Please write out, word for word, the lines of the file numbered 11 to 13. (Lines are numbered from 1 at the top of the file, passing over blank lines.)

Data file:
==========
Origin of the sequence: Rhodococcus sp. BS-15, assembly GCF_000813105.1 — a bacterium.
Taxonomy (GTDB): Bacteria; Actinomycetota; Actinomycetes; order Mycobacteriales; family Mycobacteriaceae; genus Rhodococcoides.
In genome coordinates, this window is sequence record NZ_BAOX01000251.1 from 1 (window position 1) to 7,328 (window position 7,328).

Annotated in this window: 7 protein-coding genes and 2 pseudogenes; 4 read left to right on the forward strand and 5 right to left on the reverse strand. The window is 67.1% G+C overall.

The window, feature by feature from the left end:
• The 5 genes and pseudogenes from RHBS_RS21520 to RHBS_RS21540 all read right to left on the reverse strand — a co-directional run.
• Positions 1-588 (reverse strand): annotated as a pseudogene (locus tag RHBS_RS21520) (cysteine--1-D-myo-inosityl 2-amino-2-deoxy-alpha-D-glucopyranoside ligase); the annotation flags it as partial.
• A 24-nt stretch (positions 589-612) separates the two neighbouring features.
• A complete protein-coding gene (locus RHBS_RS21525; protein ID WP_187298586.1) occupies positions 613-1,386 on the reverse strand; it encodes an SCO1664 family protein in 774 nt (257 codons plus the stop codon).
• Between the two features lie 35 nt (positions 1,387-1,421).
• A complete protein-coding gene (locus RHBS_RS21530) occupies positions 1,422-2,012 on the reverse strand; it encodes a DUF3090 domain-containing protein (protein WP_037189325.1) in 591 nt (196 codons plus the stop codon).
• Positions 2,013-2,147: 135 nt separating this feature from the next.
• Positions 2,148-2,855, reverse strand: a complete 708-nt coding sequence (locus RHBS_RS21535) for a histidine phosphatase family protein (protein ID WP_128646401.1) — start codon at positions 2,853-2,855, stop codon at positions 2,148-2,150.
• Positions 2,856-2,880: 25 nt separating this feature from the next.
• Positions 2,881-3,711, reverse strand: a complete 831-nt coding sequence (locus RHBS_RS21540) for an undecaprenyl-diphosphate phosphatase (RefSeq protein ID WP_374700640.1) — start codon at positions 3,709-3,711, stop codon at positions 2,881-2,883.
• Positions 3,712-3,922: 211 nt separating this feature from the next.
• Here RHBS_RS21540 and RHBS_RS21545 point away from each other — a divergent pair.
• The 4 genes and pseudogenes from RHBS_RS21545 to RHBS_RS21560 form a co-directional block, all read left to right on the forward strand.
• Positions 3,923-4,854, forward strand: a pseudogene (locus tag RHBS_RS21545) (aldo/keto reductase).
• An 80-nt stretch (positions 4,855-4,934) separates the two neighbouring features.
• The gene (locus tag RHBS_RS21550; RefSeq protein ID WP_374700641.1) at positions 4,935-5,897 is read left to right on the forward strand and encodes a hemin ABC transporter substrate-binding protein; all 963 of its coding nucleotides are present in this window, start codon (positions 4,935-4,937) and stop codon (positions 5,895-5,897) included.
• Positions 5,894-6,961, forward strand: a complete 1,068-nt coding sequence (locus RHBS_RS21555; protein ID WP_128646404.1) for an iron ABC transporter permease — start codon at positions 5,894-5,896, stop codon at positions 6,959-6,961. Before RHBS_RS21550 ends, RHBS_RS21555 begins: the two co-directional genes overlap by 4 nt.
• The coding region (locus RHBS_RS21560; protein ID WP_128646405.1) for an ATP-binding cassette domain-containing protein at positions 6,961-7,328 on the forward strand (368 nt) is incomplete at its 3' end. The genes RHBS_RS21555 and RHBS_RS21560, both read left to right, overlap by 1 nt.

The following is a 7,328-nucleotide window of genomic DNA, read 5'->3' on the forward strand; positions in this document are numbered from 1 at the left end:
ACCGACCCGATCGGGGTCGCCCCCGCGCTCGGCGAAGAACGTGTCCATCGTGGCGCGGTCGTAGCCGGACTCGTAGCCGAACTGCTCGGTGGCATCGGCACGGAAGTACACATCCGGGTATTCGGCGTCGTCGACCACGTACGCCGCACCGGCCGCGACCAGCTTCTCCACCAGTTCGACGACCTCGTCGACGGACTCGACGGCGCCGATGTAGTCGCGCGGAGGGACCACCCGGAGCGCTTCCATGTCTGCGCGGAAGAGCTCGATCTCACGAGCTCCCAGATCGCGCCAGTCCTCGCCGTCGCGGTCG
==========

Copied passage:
• A complete protein-coding gene (locus RHBS_RS21530) occupies positions 1,422-2,012 on the reverse strand; it encodes a DUF3090 domain-containing protein (protein WP_037189325.1) in 591 nt (196 codons plus the stop codon).
• Positions 2,013-2,147: 135 nt separating this feature from the next.
• Positions 2,148-2,855, reverse strand: a complete 708-nt coding sequence (locus RHBS_RS21535) for a histidine phosphatase family protein (protein ID WP_128646401.1) — start codon at positions 2,853-2,855, stop codon at positions 2,148-2,150.